Here’s How Caffeine Can Boost Your Gym Performance – Even If You Already Drink A Lot Of Coffee


Hasan Variawa |

You don’t have to wean off it to see results

Looking for an extra boost before a 5K or a gym session where you’re hoping to set a new personal best? The answer might be at your local coffee shop, a study from Brazil suggests. Science has known for years that caffeine can help athletic performance—that’s why the pre-workout supplements you see at the vitamin shops often contain a significant amount of it. But it also raised the question of if whether people who drink a lot of coffee on the regular would still receive that boost from it.

So scientists tested it out. They broke up a group of trained cyclists into three groups: The low-caffeine group normally drank the equivalent of one cup of coffee or less a day, the moderate-caffeine group about two cups a day, and the high-caffeine group three or more cups a day. Then, they performed cycling rides on three different dates that were intended to last about 30 minutes. An hour before the first, they took a supplement containing about 400 milligrams of caffeine, the New York Times reports. Before the second, they took a placebo pill an hour before their ride. They didn’t take anything before their third ride. The result? The riders performed significantly better on the ride driven by caffeine—nearly 1.5 minutes faster than when they took no pill at all.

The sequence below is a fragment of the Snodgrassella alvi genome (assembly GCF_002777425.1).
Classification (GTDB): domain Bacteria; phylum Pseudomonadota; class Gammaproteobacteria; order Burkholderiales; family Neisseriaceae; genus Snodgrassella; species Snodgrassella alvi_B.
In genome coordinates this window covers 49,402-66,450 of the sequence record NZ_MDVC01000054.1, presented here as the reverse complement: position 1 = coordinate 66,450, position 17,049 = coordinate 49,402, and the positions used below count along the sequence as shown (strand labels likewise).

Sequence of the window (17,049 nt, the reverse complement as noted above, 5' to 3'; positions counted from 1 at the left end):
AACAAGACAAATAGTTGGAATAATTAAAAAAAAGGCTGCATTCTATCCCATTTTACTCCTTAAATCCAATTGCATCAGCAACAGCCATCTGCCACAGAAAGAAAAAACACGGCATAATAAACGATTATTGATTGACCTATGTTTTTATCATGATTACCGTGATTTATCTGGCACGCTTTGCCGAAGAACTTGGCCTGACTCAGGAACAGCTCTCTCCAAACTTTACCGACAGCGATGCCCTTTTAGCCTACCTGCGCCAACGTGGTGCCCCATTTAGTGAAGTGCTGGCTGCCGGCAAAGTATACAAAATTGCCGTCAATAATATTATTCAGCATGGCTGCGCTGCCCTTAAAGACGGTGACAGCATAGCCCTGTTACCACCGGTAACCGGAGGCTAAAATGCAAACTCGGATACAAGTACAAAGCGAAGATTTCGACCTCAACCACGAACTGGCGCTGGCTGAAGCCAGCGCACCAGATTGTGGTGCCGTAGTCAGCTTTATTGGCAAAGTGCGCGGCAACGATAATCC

Perhaps most surprising, though, is that there was no change in performance increase based on caffeine groups, meaning that those who were used to drinking the most caffeine still saw a boost from taking it.Caffeine can boost your endurance during exercise, making you able to perform longer before exhaustion kicks in, a separate study on caffeine found.

Still, you don’t want to drink too much of it. The maximum recommended daily dose of caffeine is 400 mg a day. That’s about four standard cups of coffee.

Take in too much caffeine and you raise your risk of side effects, like headache, nausea, tremors, hyperventilation, and agitation.

Originally published on menshealth.com

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